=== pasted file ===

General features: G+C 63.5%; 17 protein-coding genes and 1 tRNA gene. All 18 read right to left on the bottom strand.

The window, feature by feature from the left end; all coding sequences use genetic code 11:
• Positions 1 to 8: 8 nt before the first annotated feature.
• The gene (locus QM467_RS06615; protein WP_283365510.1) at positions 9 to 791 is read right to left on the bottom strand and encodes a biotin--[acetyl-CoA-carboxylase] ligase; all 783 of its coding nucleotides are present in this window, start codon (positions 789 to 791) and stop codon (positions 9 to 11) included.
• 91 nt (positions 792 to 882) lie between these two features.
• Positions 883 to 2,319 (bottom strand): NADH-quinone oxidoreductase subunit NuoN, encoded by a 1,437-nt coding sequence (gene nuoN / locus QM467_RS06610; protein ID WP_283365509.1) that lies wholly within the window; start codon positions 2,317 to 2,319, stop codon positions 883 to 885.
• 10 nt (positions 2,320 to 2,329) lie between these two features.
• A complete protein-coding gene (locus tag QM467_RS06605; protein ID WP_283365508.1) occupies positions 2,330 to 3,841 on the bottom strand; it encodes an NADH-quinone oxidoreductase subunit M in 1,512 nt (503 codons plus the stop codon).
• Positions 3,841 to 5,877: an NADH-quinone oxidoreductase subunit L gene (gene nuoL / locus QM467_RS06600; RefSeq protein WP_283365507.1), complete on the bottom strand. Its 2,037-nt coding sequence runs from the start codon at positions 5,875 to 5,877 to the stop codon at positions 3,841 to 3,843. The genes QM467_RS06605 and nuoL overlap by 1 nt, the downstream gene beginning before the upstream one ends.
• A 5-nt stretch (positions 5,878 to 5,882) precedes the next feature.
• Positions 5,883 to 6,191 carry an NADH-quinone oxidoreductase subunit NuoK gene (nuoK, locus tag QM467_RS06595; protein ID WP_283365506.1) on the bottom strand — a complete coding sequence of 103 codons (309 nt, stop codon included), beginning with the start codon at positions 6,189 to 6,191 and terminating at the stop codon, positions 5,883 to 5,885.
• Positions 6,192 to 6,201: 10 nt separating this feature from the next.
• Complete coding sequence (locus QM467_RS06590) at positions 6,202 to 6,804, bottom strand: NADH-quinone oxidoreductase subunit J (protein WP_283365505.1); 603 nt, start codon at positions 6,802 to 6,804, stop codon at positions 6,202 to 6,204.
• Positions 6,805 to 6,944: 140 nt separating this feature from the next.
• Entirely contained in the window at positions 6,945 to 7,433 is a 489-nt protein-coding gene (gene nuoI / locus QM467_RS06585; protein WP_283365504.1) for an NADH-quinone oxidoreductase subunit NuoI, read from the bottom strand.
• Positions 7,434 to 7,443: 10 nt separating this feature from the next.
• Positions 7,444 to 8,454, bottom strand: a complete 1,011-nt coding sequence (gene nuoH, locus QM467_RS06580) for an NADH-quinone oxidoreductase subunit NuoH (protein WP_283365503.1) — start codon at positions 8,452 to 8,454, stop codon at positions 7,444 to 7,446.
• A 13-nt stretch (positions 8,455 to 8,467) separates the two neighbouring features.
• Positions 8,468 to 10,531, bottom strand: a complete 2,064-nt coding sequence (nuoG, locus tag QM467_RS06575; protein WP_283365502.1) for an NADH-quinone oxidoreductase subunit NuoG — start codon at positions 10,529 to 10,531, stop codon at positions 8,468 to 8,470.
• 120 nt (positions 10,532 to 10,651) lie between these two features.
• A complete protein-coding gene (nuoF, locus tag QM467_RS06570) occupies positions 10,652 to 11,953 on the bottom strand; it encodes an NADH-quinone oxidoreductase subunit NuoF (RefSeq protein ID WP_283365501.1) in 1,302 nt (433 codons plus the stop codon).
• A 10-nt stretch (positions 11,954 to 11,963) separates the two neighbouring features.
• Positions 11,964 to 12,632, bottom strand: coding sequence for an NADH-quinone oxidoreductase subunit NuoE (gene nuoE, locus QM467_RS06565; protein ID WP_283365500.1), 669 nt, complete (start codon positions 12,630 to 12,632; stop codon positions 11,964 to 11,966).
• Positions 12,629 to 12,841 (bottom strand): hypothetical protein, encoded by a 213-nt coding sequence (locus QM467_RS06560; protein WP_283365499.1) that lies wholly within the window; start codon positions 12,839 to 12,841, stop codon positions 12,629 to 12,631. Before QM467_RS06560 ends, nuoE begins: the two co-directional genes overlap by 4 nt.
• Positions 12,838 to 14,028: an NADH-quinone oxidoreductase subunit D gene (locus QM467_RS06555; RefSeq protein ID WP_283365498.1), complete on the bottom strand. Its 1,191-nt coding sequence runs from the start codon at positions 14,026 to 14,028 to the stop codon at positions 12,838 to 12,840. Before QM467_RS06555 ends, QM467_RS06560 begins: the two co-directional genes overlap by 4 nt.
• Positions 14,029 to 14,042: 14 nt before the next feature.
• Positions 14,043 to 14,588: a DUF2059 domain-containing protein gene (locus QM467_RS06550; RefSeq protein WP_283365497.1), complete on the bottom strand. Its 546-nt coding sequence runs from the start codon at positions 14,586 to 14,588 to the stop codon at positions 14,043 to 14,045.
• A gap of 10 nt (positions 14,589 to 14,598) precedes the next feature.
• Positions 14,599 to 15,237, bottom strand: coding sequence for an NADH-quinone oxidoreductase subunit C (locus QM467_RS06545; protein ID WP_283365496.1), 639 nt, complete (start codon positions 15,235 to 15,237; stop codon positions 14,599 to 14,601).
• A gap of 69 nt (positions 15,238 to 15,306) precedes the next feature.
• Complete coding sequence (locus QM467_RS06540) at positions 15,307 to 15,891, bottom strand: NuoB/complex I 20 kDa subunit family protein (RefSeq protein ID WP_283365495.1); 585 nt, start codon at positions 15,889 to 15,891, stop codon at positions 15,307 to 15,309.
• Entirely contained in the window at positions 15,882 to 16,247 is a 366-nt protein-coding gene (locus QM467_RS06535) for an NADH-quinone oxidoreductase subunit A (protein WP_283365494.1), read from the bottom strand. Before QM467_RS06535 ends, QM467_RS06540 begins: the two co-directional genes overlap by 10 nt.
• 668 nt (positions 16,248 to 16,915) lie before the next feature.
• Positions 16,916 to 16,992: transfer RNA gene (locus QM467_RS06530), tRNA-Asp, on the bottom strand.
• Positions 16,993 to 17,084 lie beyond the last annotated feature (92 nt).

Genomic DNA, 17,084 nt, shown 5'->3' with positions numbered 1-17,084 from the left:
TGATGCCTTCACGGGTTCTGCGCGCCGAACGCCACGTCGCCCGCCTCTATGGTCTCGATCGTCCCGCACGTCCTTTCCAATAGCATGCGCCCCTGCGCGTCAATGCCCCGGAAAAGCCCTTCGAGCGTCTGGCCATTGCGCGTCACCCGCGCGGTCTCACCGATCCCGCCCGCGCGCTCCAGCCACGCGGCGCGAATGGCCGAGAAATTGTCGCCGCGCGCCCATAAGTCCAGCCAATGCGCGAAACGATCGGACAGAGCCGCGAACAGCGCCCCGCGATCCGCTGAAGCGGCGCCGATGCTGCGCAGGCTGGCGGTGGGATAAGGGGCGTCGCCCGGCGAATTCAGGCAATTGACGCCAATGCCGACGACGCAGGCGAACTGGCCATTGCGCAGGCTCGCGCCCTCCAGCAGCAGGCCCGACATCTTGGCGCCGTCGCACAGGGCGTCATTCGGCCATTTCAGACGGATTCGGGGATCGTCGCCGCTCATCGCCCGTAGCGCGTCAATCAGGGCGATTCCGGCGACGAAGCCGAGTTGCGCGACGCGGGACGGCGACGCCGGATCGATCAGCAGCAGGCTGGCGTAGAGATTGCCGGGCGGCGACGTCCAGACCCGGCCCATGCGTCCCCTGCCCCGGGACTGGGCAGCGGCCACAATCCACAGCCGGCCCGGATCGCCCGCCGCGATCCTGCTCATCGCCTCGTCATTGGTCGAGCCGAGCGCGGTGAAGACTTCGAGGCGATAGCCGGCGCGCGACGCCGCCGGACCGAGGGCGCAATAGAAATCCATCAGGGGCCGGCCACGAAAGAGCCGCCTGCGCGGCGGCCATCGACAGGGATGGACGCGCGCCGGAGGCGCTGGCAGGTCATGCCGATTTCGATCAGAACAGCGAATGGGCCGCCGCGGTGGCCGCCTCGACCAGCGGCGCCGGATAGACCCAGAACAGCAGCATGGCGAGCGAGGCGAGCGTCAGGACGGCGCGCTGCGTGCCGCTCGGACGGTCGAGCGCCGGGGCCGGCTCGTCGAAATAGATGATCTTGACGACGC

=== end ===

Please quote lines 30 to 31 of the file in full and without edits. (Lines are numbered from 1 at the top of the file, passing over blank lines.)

• A gap of 69 nt (positions 15,238 to 15,306) precedes the next feature.
• Complete coding sequence (locus QM467_RS06540) at positions 15,307 to 15,891, bottom strand: NuoB/complex I 20 kDa subunit family protein (RefSeq protein ID WP_283365495.1); 585 nt, start codon at positions 15,889 to 15,891, stop codon at positions 15,307 to 15,309.